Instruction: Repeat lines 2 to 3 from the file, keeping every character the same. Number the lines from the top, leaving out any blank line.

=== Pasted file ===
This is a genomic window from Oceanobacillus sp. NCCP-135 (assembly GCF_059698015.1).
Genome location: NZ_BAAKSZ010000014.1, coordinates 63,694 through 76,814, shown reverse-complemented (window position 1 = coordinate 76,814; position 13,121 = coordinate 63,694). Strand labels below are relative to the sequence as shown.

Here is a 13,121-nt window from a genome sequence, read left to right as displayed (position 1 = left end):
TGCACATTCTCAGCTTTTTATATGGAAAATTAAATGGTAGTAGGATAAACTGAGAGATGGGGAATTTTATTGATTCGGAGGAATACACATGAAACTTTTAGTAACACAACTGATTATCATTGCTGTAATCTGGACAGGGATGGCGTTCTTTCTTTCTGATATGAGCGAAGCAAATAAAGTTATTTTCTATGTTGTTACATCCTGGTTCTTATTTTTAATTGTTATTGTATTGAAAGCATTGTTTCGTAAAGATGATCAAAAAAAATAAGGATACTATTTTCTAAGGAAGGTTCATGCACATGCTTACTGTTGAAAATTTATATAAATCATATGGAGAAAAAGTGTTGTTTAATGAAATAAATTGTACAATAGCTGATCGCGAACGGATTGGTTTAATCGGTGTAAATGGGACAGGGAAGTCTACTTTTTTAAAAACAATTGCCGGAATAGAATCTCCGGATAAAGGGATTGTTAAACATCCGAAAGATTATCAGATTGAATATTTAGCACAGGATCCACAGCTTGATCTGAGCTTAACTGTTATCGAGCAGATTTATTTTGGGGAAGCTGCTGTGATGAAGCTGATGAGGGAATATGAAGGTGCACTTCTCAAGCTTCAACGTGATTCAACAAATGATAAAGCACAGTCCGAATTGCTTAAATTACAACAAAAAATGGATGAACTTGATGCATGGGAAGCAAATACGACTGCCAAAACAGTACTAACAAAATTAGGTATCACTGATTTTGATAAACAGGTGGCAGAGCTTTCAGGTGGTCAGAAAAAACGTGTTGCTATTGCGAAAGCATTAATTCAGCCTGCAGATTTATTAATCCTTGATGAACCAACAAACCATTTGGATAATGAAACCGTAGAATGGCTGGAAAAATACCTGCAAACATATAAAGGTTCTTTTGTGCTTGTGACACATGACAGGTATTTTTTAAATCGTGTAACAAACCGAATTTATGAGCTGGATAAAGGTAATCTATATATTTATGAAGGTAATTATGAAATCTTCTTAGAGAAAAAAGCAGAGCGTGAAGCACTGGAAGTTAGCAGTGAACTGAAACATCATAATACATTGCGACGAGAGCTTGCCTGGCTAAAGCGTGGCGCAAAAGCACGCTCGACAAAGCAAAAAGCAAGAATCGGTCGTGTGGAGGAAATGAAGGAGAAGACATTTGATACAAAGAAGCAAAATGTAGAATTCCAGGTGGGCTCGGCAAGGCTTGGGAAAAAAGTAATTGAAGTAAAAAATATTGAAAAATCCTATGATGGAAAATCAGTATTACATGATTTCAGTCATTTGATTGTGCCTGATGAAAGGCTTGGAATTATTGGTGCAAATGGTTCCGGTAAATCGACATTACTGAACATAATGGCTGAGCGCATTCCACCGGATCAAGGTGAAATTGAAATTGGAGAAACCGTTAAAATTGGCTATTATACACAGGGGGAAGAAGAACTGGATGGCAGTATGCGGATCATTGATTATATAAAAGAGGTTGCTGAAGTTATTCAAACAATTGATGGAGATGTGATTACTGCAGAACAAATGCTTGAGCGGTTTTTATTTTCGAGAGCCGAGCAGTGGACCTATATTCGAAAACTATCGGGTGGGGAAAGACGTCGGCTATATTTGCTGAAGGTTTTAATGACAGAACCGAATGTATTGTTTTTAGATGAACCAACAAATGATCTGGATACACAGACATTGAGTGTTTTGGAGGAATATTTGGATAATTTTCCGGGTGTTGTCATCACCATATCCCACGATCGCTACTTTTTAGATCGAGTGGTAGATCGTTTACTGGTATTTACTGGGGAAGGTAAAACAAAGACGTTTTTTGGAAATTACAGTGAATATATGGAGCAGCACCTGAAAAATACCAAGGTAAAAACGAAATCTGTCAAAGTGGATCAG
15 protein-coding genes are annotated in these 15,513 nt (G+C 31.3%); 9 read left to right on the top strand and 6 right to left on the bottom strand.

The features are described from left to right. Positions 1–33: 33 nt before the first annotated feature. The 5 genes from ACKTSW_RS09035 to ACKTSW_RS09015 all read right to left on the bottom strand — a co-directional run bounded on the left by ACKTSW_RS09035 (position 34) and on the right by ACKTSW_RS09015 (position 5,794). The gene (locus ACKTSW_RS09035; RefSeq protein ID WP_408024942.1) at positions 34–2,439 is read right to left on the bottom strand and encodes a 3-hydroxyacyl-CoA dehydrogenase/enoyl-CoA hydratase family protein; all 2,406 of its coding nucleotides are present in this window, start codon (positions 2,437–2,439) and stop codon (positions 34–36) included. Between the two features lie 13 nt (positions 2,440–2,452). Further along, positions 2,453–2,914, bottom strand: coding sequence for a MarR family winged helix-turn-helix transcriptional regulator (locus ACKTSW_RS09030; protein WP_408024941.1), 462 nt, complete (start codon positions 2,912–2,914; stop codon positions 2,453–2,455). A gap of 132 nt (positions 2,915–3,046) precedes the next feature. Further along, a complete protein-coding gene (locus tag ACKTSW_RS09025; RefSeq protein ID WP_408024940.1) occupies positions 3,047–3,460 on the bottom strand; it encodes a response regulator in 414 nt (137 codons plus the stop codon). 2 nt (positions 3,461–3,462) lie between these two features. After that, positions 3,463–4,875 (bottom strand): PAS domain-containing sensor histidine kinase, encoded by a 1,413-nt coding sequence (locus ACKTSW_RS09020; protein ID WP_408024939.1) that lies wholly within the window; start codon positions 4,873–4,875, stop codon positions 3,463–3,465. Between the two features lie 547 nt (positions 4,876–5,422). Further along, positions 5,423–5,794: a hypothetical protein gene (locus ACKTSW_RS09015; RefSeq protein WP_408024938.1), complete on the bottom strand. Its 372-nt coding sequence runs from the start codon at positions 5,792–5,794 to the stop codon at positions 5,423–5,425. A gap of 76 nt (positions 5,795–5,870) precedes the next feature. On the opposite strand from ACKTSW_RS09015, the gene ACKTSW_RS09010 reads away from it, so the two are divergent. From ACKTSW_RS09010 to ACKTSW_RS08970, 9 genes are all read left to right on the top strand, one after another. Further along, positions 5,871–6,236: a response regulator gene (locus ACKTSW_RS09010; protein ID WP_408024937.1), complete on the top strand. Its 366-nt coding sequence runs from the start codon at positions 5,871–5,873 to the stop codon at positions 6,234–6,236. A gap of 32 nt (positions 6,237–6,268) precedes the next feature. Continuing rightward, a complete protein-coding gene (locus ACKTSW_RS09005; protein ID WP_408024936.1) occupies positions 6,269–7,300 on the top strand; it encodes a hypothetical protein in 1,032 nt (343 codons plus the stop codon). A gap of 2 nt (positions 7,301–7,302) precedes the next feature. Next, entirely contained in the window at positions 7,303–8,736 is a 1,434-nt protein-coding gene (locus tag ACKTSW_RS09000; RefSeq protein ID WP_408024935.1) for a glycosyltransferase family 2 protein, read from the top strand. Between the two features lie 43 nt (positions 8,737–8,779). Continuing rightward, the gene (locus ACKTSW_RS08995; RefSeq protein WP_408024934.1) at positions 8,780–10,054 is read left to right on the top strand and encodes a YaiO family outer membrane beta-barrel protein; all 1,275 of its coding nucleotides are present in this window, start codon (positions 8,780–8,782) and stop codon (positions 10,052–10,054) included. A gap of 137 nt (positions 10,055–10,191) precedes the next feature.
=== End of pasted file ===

Genome location: NZ_BAAKSZ010000014.1, coordinates 63,694 through 76,814, shown reverse-complemented (window position 1 = coordinate 76,814; position 13,121 = coordinate 63,694). Strand labels below are relative to the sequence as shown.

Here is a 13,121-nt window from a genome sequence, read left to right as displayed (position 1 = left end):